If we continue upon our present course, it is almost certain that one nation will eventually use a cyberattack to justify using its military against another. After promising to do so for years, it would be difficult for a country to do otherwise. This unfortunate situation offers bad actors a golden opportunity to escalate tensions between nations. Threat actors regularly obfuscate their activities by using other adversaries’ tactics, techniques, and procedures (TTPs). Now, they can pose as state-backed actors hoping to stir up trouble between countries.
Deceptive cyberattacks could lead to false attribution and catastrophic consequences
Consider a hypothetical situation where one nation wants to start a conflict between two others. Suppose country “A” knows that country “B” will retaliate with force to a cyberattack, because they’ve promised to do so for many years. Country A decides to launch a highly destructive cyber campaign against country B, but makes the attack appear to come from country “C”. Country B has no formal processes requiring cyberattacks to be positively identified before reacting, and launches a military action against country C. Could this happen? There is nothing explicitly in place to prevent it.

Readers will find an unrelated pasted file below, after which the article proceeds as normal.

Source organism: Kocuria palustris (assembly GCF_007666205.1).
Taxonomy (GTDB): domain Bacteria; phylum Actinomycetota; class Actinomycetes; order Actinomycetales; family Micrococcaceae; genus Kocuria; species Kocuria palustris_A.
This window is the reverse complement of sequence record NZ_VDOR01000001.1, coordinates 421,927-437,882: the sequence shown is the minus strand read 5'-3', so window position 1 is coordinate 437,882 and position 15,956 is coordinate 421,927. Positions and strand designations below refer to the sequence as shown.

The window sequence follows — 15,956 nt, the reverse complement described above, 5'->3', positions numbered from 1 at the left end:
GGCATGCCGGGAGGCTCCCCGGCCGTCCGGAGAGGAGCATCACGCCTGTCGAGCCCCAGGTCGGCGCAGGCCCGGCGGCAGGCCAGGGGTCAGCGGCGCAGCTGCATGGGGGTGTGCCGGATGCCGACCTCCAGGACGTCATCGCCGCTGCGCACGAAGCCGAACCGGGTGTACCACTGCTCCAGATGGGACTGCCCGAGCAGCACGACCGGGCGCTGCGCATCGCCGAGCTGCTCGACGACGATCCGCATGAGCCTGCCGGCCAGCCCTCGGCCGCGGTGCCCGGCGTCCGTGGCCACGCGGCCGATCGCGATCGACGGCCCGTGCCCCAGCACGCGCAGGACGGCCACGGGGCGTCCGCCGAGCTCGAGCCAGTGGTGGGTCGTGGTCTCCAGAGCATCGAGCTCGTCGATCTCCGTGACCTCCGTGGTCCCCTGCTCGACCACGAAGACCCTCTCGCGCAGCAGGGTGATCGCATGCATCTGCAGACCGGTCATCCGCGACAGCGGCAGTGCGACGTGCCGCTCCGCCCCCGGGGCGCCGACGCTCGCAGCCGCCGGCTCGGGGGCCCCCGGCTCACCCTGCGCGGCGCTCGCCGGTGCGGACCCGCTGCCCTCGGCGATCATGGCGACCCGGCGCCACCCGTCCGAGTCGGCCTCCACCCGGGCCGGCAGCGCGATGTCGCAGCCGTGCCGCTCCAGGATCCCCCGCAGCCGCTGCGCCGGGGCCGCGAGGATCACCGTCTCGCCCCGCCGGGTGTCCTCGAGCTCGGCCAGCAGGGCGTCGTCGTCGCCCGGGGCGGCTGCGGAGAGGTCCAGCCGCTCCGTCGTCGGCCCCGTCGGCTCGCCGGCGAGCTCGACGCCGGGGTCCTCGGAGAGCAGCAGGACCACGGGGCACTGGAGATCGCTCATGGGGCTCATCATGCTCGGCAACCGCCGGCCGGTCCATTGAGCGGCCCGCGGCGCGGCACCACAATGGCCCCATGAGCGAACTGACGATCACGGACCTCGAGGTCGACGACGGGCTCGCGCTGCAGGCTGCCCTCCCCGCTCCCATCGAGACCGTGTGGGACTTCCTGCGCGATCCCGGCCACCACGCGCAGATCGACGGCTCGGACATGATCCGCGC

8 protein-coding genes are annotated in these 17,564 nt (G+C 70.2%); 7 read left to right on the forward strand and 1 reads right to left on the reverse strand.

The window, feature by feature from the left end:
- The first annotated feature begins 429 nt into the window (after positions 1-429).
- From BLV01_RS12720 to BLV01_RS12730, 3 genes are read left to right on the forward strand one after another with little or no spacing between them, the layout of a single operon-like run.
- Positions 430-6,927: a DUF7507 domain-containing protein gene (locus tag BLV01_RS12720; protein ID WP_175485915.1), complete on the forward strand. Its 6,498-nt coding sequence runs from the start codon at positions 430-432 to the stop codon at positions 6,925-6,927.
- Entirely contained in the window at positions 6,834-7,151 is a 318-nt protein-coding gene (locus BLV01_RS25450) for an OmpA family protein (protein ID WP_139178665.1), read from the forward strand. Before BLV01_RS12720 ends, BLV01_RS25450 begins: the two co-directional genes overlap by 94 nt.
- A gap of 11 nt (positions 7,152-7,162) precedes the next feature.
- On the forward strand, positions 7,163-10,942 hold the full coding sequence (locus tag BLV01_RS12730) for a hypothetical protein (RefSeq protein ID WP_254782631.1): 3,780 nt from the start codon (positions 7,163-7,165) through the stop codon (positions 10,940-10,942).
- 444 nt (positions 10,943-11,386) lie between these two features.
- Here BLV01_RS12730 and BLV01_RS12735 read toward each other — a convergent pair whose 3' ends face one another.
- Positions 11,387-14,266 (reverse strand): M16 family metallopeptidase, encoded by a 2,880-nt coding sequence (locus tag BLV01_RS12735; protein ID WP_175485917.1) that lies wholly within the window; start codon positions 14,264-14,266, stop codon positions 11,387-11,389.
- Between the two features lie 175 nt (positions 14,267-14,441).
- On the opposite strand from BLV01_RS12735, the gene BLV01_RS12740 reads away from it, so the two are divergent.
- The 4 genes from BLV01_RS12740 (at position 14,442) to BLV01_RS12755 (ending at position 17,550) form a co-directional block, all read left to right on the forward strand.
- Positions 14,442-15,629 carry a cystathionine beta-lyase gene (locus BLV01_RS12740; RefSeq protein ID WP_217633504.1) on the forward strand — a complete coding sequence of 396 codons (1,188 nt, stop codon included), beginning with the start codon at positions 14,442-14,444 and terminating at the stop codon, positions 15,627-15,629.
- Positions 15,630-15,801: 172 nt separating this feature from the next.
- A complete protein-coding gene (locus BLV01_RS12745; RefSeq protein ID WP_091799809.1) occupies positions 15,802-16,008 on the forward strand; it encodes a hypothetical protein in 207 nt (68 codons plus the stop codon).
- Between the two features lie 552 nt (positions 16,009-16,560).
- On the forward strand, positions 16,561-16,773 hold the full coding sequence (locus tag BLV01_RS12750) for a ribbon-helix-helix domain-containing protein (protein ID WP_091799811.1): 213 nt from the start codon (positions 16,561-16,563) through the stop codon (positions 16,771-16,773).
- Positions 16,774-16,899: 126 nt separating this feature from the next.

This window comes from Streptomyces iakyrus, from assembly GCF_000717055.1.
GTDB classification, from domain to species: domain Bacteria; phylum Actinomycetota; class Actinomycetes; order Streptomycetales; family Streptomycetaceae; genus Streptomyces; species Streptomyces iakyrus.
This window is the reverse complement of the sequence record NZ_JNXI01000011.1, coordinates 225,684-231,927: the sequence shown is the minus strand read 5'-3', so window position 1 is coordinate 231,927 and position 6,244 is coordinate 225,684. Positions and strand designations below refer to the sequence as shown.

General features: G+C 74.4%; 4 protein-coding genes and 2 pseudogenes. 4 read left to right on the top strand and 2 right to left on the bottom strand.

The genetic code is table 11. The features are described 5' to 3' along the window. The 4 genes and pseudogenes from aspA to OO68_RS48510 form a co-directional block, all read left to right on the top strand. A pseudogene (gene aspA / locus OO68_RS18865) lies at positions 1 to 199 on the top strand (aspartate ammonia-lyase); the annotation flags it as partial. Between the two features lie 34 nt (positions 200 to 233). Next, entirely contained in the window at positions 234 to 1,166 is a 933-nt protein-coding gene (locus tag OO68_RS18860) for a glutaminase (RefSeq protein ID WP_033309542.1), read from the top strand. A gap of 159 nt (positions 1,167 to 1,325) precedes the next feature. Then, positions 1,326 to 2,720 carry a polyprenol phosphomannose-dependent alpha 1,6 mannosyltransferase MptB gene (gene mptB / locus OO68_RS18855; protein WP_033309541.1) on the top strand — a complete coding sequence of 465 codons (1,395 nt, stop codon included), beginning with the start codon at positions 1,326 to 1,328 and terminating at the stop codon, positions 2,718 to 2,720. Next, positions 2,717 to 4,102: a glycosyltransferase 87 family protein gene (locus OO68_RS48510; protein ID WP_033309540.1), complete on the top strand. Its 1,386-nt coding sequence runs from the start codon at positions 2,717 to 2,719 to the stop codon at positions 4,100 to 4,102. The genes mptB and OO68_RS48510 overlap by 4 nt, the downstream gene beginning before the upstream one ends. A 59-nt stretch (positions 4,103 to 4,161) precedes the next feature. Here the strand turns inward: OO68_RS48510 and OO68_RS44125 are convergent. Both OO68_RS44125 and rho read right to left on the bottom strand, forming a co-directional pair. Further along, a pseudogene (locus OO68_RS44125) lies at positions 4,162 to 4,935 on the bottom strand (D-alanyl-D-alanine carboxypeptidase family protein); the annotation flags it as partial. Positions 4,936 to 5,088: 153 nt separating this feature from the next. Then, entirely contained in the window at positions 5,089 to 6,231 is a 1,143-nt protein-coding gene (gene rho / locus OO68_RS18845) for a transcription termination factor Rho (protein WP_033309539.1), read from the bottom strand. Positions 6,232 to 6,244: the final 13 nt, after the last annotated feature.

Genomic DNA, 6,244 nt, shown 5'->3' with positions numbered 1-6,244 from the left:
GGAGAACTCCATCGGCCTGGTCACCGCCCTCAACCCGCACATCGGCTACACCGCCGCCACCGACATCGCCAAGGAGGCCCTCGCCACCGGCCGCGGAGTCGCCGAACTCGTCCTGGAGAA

Attribution of cyberattacks is a notoriously difficult task. The threat research papers from the world’s most sophisticated cybersecurity firms often avoid naming the origins of an attack altogether. The complex nature of major threat groups, such as Conti, hinders attribution efforts. Conti is widely reported as a Russian threat group, but its highly publicized problems following the invasion of Ukraine indicate it may not be state-backed. Does Conti operate from Russia due to its lenient cybercrime laws, or are they surreptitiously operating under the direction of the Russian government? Should a Conti attack be considered an attack from Russia?